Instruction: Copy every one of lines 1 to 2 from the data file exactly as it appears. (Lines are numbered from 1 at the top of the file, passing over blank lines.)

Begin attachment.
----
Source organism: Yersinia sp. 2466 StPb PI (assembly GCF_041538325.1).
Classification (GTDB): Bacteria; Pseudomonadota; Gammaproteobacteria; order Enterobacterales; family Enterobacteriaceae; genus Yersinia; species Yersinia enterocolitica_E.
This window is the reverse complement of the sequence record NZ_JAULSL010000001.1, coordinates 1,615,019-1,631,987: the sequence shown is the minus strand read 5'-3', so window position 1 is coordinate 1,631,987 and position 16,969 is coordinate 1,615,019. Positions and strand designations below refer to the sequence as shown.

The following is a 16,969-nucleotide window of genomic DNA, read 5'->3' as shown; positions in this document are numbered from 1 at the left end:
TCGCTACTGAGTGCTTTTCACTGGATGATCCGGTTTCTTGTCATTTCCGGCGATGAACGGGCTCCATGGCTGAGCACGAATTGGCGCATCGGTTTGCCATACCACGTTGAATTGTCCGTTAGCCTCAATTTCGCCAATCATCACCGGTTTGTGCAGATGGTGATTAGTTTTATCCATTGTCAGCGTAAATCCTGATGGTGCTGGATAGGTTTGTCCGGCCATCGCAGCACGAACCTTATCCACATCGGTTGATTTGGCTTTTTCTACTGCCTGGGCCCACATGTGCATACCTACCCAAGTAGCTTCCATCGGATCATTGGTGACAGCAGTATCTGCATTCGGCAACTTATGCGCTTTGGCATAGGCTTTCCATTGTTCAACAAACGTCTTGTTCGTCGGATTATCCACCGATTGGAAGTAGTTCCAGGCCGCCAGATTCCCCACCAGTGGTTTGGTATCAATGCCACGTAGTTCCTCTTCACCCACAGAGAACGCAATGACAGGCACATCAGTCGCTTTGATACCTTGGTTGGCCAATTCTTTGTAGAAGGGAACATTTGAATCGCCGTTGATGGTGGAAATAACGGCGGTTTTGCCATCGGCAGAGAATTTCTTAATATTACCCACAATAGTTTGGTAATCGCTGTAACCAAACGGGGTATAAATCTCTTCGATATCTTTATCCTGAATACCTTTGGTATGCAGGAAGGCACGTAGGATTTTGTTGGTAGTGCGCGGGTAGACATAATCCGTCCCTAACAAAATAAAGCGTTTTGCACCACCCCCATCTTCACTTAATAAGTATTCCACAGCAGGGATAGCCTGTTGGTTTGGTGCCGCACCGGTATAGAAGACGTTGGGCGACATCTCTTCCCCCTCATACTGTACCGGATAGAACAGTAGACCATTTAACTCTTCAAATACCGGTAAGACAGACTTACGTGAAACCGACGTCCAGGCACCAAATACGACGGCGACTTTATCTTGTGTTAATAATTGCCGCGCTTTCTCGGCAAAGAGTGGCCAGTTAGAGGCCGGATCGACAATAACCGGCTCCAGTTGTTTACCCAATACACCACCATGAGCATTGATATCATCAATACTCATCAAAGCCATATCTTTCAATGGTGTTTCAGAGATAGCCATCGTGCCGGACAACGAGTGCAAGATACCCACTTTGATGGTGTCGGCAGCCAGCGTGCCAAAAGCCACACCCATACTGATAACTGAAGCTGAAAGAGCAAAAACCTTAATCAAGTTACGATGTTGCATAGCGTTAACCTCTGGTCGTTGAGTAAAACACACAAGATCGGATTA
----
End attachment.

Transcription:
Source organism: Yersinia sp. 2466 StPb PI (assembly GCF_041538325.1).
Classification (GTDB): Bacteria; Pseudomonadota; Gammaproteobacteria; order Enterobacterales; family Enterobacteriaceae; genus Yersinia; species Yersinia enterocolitica_E.